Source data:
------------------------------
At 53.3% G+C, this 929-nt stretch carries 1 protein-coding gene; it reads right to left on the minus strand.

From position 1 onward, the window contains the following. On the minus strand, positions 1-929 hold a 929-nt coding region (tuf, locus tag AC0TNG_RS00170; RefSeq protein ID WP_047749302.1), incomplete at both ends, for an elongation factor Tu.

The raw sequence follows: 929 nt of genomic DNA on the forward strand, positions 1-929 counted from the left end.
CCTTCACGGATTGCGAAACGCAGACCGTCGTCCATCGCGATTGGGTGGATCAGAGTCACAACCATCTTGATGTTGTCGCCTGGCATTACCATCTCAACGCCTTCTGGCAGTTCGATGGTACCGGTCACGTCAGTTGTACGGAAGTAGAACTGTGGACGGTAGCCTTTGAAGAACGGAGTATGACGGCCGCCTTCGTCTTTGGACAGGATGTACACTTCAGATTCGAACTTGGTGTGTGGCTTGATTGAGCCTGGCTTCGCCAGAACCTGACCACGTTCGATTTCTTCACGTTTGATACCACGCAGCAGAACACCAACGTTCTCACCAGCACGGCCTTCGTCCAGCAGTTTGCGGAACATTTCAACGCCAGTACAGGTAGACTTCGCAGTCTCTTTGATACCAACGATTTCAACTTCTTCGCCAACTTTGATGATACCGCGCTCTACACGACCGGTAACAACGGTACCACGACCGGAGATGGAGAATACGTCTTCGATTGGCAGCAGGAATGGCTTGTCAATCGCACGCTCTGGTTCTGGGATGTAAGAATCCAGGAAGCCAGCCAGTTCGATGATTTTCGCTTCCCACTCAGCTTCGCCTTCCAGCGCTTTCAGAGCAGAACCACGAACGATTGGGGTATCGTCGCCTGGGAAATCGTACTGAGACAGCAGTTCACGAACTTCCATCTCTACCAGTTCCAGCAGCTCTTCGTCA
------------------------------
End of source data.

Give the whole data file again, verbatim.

At 53.3% G+C, this 929-nt stretch carries 1 protein-coding gene; it reads right to left on the minus strand.

From position 1 onward, the window contains the following. On the minus strand, positions 1-929 hold a 929-nt coding region (tuf, locus tag AC0TNG_RS00170; RefSeq protein ID WP_047749302.1), incomplete at both ends, for an elongation factor Tu.

The raw sequence follows: 929 nt of genomic DNA on the forward strand, positions 1-929 counted from the left end.
CCTTCACGGATTGCGAAACGCAGACCGTCGTCCATCGCGATTGGGTGGATCAGAGTCACAACCATCTTGATGTTGTCGCCTGGCATTACCATCTCAACGCCTTCTGGCAGTTCGATGGTACCGGTCACGTCAGTTGTACGGAAGTAGAACTGTGGACGGTAGCCTTTGAAGAACGGAGTATGACGGCCGCCTTCGTCTTTGGACAGGATGTACACTTCAGATTCGAACTTGGTGTGTGGCTTGATTGAGCCTGGCTTCGCCAGAACCTGACCACGTTCGATTTCTTCACGTTTGATACCACGCAGCAGAACACCAACGTTCTCACCAGCACGGCCTTCGTCCAGCAGTTTGCGGAACATTTCAACGCCAGTACAGGTAGACTTCGCAGTCTCTTTGATACCAACGATTTCAACTTCTTCGCCAACTTTGATGATACCGCGCTCTACACGACCGGTAACAACGGTACCACGACCGGAGATGGAGAATACGTCTTCGATTGGCAGCAGGAATGGCTTGTCAATCGCACGCTCTGGTTCTGGGATGTAAGAATCCAGGAAGCCAGCCAGTTCGATGATTTTCGCTTCCCACTCAGCTTCGCCTTCCAGCGCTTTCAGAGCAGAACCACGAACGATTGGGGTATCGTCGCCTGGGAAATCGTACTGAGACAGCAGTTCACGAACTTCCATCTCTACCAGTTCCAGCAGCTCTTCGTCA